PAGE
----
Graduation Year


Document Type




Degree Name

Doctor of Philosophy (Ph.D.)

Degree Granting Department

Child and Family Studies

Major Professor

Rachel Garcia, Ph.D., BCBA-D

Co-Major Professor

Kimberly Crosland, Ph.D., BCBA-D

Committee Member

Raymond Miltenberger, Ph.D., BCBA-D

Committee Member

Catia Cividini-Motta, Ph.D., BCBA-D

Committee Member

Diana Ginns, Ph.D., BCBA-D

Committee Member

Jennifer Weyman, Ph.D., BCBA-D


delay discounting, delayed reinforcement, distance education, higher education, impulsivity, procrastination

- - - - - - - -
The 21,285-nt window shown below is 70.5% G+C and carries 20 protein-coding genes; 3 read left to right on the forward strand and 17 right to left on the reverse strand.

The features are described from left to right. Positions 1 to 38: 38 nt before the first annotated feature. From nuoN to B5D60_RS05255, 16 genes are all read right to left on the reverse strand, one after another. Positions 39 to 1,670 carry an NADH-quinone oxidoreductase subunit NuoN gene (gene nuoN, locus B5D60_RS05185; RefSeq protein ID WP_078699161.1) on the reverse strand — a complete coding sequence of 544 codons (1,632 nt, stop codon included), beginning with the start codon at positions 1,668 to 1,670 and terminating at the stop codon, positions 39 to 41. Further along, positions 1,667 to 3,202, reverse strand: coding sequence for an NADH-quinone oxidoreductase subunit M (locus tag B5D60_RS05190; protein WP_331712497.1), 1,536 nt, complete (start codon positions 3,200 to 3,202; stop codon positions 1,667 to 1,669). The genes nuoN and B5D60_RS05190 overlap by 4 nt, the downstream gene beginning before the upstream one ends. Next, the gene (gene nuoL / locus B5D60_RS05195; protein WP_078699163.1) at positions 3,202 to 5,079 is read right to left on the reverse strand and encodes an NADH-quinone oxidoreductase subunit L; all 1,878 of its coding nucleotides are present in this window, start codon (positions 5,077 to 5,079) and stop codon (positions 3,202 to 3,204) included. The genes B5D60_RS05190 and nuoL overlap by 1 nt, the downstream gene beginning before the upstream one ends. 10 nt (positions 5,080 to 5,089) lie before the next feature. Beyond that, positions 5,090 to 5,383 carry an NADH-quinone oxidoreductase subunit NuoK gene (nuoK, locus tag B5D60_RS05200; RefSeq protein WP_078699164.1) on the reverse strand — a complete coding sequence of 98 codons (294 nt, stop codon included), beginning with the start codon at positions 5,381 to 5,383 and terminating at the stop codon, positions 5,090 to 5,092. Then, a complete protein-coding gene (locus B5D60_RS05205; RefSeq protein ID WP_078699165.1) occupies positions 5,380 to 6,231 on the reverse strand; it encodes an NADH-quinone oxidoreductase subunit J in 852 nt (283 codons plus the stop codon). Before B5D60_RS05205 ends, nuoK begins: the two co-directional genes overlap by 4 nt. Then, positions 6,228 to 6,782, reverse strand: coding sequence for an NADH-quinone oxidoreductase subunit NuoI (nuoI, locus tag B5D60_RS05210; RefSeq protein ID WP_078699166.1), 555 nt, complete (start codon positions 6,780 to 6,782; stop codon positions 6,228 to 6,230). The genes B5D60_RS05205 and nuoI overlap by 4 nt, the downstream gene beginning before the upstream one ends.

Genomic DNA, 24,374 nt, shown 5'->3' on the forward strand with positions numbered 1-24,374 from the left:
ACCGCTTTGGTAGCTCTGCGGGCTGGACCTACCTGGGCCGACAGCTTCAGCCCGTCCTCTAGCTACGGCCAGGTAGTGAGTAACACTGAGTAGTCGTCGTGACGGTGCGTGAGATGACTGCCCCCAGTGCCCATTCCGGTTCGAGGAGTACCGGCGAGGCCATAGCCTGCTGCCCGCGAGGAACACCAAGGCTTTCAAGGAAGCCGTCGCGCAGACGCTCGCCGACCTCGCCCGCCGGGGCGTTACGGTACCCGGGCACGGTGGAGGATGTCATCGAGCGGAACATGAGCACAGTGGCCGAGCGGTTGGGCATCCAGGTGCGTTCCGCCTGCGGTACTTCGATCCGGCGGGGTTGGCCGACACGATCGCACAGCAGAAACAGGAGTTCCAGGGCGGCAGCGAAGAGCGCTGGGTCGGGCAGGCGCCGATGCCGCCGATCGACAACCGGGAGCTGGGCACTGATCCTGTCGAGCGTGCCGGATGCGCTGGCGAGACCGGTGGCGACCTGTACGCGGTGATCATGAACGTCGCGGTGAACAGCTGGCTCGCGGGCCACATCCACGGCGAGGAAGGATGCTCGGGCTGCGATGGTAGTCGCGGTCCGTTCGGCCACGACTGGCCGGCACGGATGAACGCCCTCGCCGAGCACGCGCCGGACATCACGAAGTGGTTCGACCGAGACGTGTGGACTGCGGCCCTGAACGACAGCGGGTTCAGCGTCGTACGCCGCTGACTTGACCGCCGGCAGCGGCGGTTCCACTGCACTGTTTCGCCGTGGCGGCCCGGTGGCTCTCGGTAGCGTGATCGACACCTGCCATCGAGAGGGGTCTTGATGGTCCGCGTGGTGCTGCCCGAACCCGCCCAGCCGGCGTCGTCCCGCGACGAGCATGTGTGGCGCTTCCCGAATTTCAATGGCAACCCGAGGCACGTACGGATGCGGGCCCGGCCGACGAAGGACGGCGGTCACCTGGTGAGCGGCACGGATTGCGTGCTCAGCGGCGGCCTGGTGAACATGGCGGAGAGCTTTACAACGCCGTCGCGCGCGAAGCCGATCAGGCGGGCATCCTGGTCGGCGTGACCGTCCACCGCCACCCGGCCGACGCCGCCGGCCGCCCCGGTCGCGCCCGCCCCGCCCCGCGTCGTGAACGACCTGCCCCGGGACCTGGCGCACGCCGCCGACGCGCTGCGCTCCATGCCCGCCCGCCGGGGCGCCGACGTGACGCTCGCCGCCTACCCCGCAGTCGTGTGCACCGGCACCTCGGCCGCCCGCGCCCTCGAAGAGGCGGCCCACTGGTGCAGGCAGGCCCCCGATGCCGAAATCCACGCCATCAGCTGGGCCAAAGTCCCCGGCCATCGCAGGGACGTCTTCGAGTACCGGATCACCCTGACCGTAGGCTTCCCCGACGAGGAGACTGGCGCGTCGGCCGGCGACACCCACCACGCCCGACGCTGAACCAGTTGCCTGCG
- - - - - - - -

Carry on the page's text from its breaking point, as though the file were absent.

Many individuals engage in procrastination at some point in their lifetime. Although procrastination is usually not detrimental, for college students, academic procrastination is correlated with adverse health effects (e.g., anxiety, depression, sleep hygiene) and poor academic performance (Akinsola, et al., 2007; Ferrari, et al., 1995). Furthermore, the prevalence of academic procrastination is high with reports of up to 95% of college students engaging in detrimental amounts of procrastination (Hussain & Sultan, 2010). Notably, students enrolled in online courses are likely to be at greater risk to experience adverse consequences associated with procrastination (Elvers, et al, 2003). Previous studies have focused on self-report measures and correlational analysis between personality traits and procrastination (Steel, 2007). In contrast, the current series of studies aimed to evaluate a behavioral approach of assessing procrastination through measures of latency and a delay discounting framework. Potential benefits to instructors and students as well as interventions to decrease academic procrastination are discussed.